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Cheaper Food to Come

As a young editor, I heard the often-told story about Chicago Board of Trade commod...

As a young editor, I heard the often-told story about Chicago Board of Trade commodity brokers who'd peer out their high-rise windows to the west, and "call" the nation's corn crop as they saw it. No crop of any consequence has been in that line of vision for more than 100 years.


But living in the burbs of Chicago, they heard plenty about the rotten spring weather and drenching rains between there and eastern Iowa. No doubt, it saturated their thinking and fed their speculative fear. That's why the commodity markets ran up record new crop prices of almost $8 corn, $16.36 soybeans and $12.45 wheat.


August's USDA report of a 12.29-billion-bushel corn crop was certain to "bum out" CBOT traders. But if this second-largest corn crop on record gets binned, it's bound to benefit livestock and poultry producers and exports. It'll also ensure there's enough crop for ethanol. And that, too, will weigh on fuel prices.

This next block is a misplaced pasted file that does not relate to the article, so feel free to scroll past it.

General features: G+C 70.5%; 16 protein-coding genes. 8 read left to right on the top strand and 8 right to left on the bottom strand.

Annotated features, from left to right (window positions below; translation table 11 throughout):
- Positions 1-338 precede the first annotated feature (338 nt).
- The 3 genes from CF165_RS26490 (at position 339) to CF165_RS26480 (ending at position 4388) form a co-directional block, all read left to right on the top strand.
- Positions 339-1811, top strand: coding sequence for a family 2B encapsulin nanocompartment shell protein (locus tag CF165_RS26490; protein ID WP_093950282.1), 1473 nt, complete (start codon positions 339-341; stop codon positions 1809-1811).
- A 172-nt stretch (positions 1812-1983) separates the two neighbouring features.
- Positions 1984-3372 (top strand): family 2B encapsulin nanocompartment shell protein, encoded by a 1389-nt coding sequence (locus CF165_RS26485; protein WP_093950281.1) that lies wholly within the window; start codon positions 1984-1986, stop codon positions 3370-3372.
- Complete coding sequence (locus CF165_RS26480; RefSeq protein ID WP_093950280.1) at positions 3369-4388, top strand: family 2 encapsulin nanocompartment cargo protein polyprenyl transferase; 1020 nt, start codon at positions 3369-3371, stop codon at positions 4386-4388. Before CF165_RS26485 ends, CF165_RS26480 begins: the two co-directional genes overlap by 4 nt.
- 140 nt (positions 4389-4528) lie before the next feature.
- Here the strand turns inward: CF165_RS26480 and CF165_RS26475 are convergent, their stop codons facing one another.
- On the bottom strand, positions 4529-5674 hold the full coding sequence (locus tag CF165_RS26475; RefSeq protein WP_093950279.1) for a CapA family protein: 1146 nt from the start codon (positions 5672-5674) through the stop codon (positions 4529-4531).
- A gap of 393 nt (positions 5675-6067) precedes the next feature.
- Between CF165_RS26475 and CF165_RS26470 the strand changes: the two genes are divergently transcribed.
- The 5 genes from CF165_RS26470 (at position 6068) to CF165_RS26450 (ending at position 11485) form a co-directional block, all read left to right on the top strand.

The U.S. soybean crop, while predicted to be slightly lower than July's call, will still be the fourth largest on record.


The corn and soybean news comes on the heels of the best U.S. wheat crop ever. But you haven't heard much yet from the media about the projected 2.46- billion-bushel bumper crop here and in Europe. But it was easy for me to hear Delaware, Maryland and Pennsylvania growers gleefully harvesting their bumper crops of winter wheat and barley.


So plan ahead, livestock feed buyers. It may be wisest to buy just enough to get by for now. Cheaper grain prices are likely to come by late harvest. And, as always, the best deals are bought right out of the field.

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